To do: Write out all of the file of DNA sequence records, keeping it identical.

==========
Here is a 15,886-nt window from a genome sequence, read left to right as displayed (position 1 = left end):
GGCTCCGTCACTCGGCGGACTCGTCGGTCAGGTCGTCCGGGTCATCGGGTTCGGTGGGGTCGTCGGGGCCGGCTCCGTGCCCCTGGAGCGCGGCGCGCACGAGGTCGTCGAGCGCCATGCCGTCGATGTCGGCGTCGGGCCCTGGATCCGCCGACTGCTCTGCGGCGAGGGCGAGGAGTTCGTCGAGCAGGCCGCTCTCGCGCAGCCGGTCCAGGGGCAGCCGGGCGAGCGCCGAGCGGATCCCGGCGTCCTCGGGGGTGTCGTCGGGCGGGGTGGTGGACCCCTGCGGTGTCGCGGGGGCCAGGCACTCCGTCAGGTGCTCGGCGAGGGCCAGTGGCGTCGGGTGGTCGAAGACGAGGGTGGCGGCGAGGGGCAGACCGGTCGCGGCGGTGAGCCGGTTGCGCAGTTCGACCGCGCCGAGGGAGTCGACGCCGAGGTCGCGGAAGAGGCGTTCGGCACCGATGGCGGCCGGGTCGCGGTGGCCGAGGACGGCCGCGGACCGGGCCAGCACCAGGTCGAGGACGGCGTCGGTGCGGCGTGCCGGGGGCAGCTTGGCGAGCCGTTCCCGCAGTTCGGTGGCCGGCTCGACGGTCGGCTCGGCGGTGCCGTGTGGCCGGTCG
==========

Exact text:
Here is a 15,886-nt window from a genome sequence, read left to right as displayed (position 1 = left end):
GGCTCCGTCACTCGGCGGACTCGTCGGTCAGGTCGTCCGGGTCATCGGGTTCGGTGGGGTCGTCGGGGCCGGCTCCGTGCCCCTGGAGCGCGGCGCGCACGAGGTCGTCGAGCGCCATGCCGTCGATGTCGGCGTCGGGCCCTGGATCCGCCGACTGCTCTGCGGCGAGGGCGAGGAGTTCGTCGAGCAGGCCGCTCTCGCGCAGCCGGTCCAGGGGCAGCCGGGCGAGCGCCGAGCGGATCCCGGCGTCCTCGGGGGTGTCGTCGGGCGGGGTGGTGGACCCCTGCGGTGTCGCGGGGGCCAGGCACTCCGTCAGGTGCTCGGCGAGGGCCAGTGGCGTCGGGTGGTCGAAGACGAGGGTGGCGGCGAGGGGCAGACCGGTCGCGGCGGTGAGCCGGTTGCGCAGTTCGACCGCGCCGAGGGAGTCGACGCCGAGGTCGCGGAAGAGGCGTTCGGCACCGATGGCGGCCGGGTCGCGGTGGCCGAGGACGGCCGCGGACCGGGCCAGCACCAGGTCGAGGACGGCGTCGGTGCGGCGTGCCGGGGGCAGCTTGGCGAGCCGTTCCCGCAGTTCGGTGGCCGGCTCGACGGTCGGCTCGGCGGTGCCGTGTGGCCGGTCG